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Saturday, Apr. 30, 2016

Back to basics for cool delights

Sunday, March 11, 2012

Pan-roasted chicken includes flavorful herbs.
(Photo by Whitney Danhof)
March is one of those transitional months - in like a lion, out like a lamb.

It looks pretty outside but can be deceiving, and everyone is looking forward to the longer, warmer days and fresh produce from the garden. But, for now, we depend on our pantry, longer storage items and staple produce from the grocery store.

Onions and potatoes are good long storage items to carry through the colder months. Carrots, celery and mushrooms are available year round in the grocery store and are a good way to get vegetables in the winter and early spring.

All of these items work well in soups, stews and pot roasted items.

Beef stew is one of my favorite cold weather meals and takes just a little chopping of the onions, celery, carrots and potatoes up front and then a long cooking period that makes the house smell heavenly on the weekend.

Sear the stew beef, soften the onions and then pour in the beef broth and add the other veggies. After thickening the juices just a little bit during the last 20-30 minutes, Mom always made fluffy dumplings with baking mix and milk to steam on top. Makes my mouth water just thinking about it.

These staples also work well roasted in the oven or sautéed. Potatoes can be cut up, tossed with a little oil and then sprinkled with dry ranch or Italian salad dressing mix. Pop into the oven at 350 - 400 degrees until tender and browned.

Sliced onions and mushrooms can be sautéed in a little oil for a great side to beef steaks or roasted chicken. Start them out on high heat with just a little stirring until browned and then turn down to finish and add a little Worcestershire sauce during the last couple of minutes.

To complement these staples we do have a couple of treasures left in the garden in the form of herbs.

The rosemary, thyme and oregano are still doing well in my herb garden out the back door. These are the perfect robust herbs for seasoning potatoes, carrots and mushrooms.

To strip the needles or leaves of the rosemary and thyme, hold the tip of the stem in one hand and pinch the stem with the other hand and pull down the stem from the tip stripping the leaves off as you go. Rosemary and oregano have a strong flavor so start with a little and add more if needed.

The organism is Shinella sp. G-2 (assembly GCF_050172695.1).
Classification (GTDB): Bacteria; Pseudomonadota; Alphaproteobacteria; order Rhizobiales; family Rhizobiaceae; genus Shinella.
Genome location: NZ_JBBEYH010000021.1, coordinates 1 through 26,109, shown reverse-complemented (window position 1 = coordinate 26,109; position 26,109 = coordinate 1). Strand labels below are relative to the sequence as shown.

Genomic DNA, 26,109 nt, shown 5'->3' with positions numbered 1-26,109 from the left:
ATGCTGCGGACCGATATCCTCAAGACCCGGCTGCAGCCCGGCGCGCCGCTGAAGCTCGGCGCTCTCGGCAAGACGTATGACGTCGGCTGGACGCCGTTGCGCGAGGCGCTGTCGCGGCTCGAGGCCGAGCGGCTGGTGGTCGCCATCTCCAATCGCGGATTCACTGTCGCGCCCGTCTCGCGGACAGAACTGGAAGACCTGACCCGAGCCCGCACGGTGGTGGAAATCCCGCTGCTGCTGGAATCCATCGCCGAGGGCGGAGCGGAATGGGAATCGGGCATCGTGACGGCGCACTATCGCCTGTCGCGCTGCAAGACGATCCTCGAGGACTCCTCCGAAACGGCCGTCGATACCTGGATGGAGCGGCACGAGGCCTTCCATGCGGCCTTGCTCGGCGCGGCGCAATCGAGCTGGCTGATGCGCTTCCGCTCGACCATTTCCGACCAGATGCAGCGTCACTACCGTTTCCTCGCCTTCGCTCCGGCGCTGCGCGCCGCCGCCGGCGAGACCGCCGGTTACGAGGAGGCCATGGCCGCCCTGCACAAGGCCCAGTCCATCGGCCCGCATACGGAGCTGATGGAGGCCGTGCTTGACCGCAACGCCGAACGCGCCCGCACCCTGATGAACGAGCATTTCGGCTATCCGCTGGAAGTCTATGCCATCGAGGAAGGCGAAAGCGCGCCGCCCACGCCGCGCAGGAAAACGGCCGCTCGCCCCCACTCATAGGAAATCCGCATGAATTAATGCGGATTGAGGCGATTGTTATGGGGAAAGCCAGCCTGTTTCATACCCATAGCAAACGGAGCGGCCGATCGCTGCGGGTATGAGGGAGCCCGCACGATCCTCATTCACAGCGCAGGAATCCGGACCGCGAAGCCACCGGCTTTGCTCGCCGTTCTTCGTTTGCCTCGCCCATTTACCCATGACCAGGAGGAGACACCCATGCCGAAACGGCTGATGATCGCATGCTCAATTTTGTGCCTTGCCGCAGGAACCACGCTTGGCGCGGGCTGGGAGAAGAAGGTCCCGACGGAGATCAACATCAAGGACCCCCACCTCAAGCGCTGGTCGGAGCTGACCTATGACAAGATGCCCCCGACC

The Pan Roasted Chicken recipe here uses sprigs of rosemary to flavor on-the-bone chicken breasts. The chicken is seared until golden and then shallots, rosemary and mushrooms are added. The chicken and vegetables finish cooking by roasting in the oven.

Shallots are a member of the onion family with a milder flavor that becomes very sweet when roasted. The pan juices are reduced with lemon juice and poured over the meat for a moist and delicious dinner.

For more ideas on using seasonal produce, visit the Bedford County Extension website (https://utextension.tennessee.edu/bedford).

The Seasonal Eating Cooking Demonstration on Herbs and Staples will be held on March 21 at 12 noon at the Extension Office. Call the Extension Office at 684-5971 to sign up and bring $5.00 to cover the samples.

Pan Roasted Chicken

2 bone-in chicken breast halves

Salt and pepper to taste

2 tablespoons olive oil

10 mushrooms cut into thick slices

4 shallots, peeled and cut in half

1 large sprig rosemary

Juice of 1/2 lemon

Season chicken breasts generously with salt and pepper. Heat an oven proof skillet over medium heat. Add olive oil to the pan. Add the chicken breasts to the hot oil, skin side down. Sear the skin until it turns golden brown, about 10 minutes. Turn chicken over and add mushrooms, shallots and rosemary to the pan. Place in a 350 degree oven and roast until chicken is cooked through and the shallots and mushrooms are tender, about 30-45 minutes. Remove the chicken and vegetables from the pan. Reduce the juices to a couple of tablespoons and add the lemon juice. Pour over the chicken.

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Whitney Danhof
Seasonal Eating
Whitney Danhof is with the University of Tennessee Extension in Shelbyville.

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